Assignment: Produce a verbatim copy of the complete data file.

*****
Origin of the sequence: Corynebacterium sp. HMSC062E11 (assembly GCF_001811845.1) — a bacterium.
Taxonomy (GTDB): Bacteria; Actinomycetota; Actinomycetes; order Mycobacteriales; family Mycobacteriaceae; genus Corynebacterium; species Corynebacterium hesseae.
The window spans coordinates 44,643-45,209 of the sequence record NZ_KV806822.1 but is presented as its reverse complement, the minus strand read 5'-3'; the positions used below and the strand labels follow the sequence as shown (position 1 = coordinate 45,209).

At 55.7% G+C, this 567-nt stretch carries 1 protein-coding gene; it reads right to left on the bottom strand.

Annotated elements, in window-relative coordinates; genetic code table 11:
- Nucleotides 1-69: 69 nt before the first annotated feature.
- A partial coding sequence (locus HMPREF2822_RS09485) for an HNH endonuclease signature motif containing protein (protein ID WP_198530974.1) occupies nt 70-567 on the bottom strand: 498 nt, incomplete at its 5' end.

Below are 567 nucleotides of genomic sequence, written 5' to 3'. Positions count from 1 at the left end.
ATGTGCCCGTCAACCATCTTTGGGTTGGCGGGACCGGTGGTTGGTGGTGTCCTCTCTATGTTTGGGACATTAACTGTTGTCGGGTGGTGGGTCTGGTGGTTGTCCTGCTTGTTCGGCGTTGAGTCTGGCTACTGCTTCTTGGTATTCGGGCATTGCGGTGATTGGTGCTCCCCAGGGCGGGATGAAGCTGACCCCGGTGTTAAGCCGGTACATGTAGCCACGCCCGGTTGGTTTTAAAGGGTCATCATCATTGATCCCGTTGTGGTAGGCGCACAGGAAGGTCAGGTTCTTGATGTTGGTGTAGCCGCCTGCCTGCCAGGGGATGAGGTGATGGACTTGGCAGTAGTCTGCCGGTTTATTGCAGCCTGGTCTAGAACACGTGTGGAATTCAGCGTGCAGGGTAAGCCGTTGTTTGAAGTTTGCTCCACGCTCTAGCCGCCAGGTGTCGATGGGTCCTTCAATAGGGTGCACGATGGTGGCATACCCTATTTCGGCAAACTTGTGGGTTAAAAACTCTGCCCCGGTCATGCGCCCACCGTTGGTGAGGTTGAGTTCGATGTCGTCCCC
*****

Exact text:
Origin of the sequence: Corynebacterium sp. HMSC062E11 (assembly GCF_001811845.1) — a bacterium.
Taxonomy (GTDB): Bacteria; Actinomycetota; Actinomycetes; order Mycobacteriales; family Mycobacteriaceae; genus Corynebacterium; species Corynebacterium hesseae.
The window spans coordinates 44,643-45,209 of the sequence record NZ_KV806822.1 but is presented as its reverse complement, the minus strand read 5'-3'; the positions used below and the strand labels follow the sequence as shown (position 1 = coordinate 45,209).

At 55.7% G+C, this 567-nt stretch carries 1 protein-coding gene; it reads right to left on the bottom strand.

Annotated elements, in window-relative coordinates; genetic code table 11:
- Nucleotides 1-69: 69 nt before the first annotated feature.
- A partial coding sequence (locus HMPREF2822_RS09485) for an HNH endonuclease signature motif containing protein (protein ID WP_198530974.1) occupies nt 70-567 on the bottom strand: 498 nt, incomplete at its 5' end.

Below are 567 nucleotides of genomic sequence, written 5' to 3'. Positions count from 1 at the left end.
ATGTGCCCGTCAACCATCTTTGGGTTGGCGGGACCGGTGGTTGGTGGTGTCCTCTCTATGTTTGGGACATTAACTGTTGTCGGGTGGTGGGTCTGGTGGTTGTCCTGCTTGTTCGGCGTTGAGTCTGGCTACTGCTTCTTGGTATTCGGGCATTGCGGTGATTGGTGCTCCCCAGGGCGGGATGAAGCTGACCCCGGTGTTAAGCCGGTACATGTAGCCACGCCCGGTTGGTTTTAAAGGGTCATCATCATTGATCCCGTTGTGGTAGGCGCACAGGAAGGTCAGGTTCTTGATGTTGGTGTAGCCGCCTGCCTGCCAGGGGATGAGGTGATGGACTTGGCAGTAGTCTGCCGGTTTATTGCAGCCTGGTCTAGAACACGTGTGGAATTCAGCGTGCAGGGTAAGCCGTTGTTTGAAGTTTGCTCCACGCTCTAGCCGCCAGGTGTCGATGGGTCCTTCAATAGGGTGCACGATGGTGGCATACCCTATTTCGGCAAACTTGTGGGTTAAAAACTCTGCCCCGGTCATGCGCCCACCGTTGGTGAGGTTGAGTTCGATGTCGTCCCC